Intecnus, a center of excellence for nuclear medicine in the heart of Patagonia

Intecnus headquarters in San Carlos de Bariloche (Fernando Calzada)

Under the model of the Foundation of the School of Nuclear Medicine (Fuesmen) and the Foundation of the Center for Nuclear Diagnostics (FCDN), Intecnus is a new player in the public health ecosystem in Argentina. Medical care, technological innovation and excellent training are combined in this center, equipped with state-of-the-art equipment and a multidisciplinary staff that has been operating in San Carlos de Bariloche since December 2017.

As explained to DEF by its Director General, Nuclear Engineer Luis Rovere, it is “a non-profit institution, but with cost recovery,” in the image and likeness of its founders, Fuesmen, based in Mendoza. FCDN, operating in the city of Buenos Aires. Together with the National Atomic Energy Commission (CNEA), they are the promoters of this ambitious project.

Doctors, medical physicists and technicians make up a team of professionals led by Rovere, a Rosario who arrived in Bariloche at the end of the 70s to study at the Instituto Balseiro and spent most of his CNEA career in this city in Rio Negro..

Nuclear engineer Luis Rovere, General Manager of Intecnus (Fernando Calzada)

Wide range of applications

Commonly associated with radiotherapy and cancer treatments, nuclear medicine is one area of ​​Intechnos’ interest but not the only one. His field of work is much broader and includes cardiology, recognition of neurodegenerative diseases, renal, gastrointestinal and thyroid dysfunctions, among others.

“The difference between Intecnus and other centers in the country is the number of diverse issues that are dealt with here, which makes us a unique medical center for diagnosis and treatment, as well as teaching and training professionals,” said Rovere.

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He has illustrated some hard-to-detect diseases, for which Intecnus’ state-of-the-art equipment is most effective. He pointed out that one of them is an artificial hip joint that can be separated from the bone. “We can determine whether this detachment is due to inflammation, infection, or another disease.”

“Other non-oncological applications that we deal with include some infections that are resistant to all types of anti-inflammatories, which are reduced by radiation, and sometimes also in the case of internal bleeding in various organs,” added the Intecnus director.

Intecnus has a third PET with MRI installed in Latin America (Fernando Calzada)

From pet technology to radiology

Referring to the state-of-the-art equipment in place at the institute, Rovere highlighted that Intecnus has its third PET with MRI machine installed in Latin America. It is a positron emission tomography, which, together with high-field magnetic resonance imaging (PET / MR), allows the evaluation of the functions of organs and tissues with great accuracy and provides an adequate diagnosis.

“We also have a cyclotron radiopharmaceutical facility that will allow us to produce radiopharmaceuticals. This will give us the possibility to use radioisotopes that have very short half-lives and cannot today reach Bariloche because of flight times,” he said. He noted, in particular, the condition of a radioactive substance, oxygen-15, which will allow studies of the perfusion of the heart muscle and brain. Expectations are set at the opening of Radiation Pharmacy this year.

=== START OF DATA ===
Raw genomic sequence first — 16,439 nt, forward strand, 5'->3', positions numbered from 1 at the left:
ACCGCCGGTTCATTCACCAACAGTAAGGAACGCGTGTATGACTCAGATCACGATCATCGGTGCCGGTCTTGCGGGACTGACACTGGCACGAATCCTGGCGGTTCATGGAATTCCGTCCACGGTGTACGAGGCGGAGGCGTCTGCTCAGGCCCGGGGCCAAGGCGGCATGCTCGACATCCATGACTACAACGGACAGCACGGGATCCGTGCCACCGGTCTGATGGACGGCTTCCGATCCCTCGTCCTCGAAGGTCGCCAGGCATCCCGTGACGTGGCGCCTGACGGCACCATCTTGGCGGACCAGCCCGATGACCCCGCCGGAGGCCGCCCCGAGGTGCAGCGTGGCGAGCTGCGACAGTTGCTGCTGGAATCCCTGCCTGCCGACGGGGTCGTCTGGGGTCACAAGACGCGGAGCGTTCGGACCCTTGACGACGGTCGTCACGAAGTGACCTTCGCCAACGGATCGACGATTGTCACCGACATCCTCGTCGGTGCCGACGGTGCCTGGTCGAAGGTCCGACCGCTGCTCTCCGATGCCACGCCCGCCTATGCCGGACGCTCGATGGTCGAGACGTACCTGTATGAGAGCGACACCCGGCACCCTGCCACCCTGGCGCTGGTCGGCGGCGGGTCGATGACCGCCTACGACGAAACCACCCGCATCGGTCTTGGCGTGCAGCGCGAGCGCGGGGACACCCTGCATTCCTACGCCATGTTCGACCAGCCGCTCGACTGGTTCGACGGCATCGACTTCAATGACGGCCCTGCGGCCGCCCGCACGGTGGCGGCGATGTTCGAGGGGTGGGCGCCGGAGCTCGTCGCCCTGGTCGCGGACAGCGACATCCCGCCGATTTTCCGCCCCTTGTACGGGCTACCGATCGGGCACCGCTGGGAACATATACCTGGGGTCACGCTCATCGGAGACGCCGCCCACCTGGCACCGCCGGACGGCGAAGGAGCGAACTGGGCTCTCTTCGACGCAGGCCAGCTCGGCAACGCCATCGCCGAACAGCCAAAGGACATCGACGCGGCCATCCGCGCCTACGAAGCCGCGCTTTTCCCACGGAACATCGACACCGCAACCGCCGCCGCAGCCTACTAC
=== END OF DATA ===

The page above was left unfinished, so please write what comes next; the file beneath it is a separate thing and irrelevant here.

Residency and majors

HR training, as we indicated, is another Intecnus focus. In 2022, the first resident of hybrid images entered there, obtained by combining metabolic images (PET) with anatomical images (CT, or MRI). The institute has also designed two residencies in radiotherapy and nuclear medicine, the first associated with the National University of Comahoe, and the second expected to be associated with the University of Buenos Aires (UBA).

Nuclear medicine is usually associated with oncology treatments, but its scope is much broader and includes cardiology, recognizing neurodegenerative diseases, renal, gastrointestinal and thyroid disorders, among others (Fernando Calzada)

“In addition, we have provided the Balseiro Institute, which is accredited to UNCuyo and CNEA, with a training program inspired by a project for the International Atomic Energy Agency: a clinical residency for medical physicists,” added Rouvier, who noted the shortage of this type of professional in general. nation. In turn, he indicated the intention to “establish links with the National Department of Health, with the expectation of obtaining some financial support for clinical stays”.

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An important issue is the housing deficit in Bariloche, identified by this medical center’s Director of Legal Affairs and Institutional Relations, Natasha Vasquez. “It is difficult for us to bring in already trained professionals, because it is difficult to find homes because of the competition that exists with housing for the tourism sector,” he said.

The truth is, Intecnus continues its commitment to training and research for the service of health. In just five years since its launch, it has demonstrated its profession of service and commitment to Argentine medical science.

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Aileen Morales

"Beer nerd. Food fanatic. Alcohol scholar. Tv practitioner. Writer. Troublemaker. Falls down a lot."

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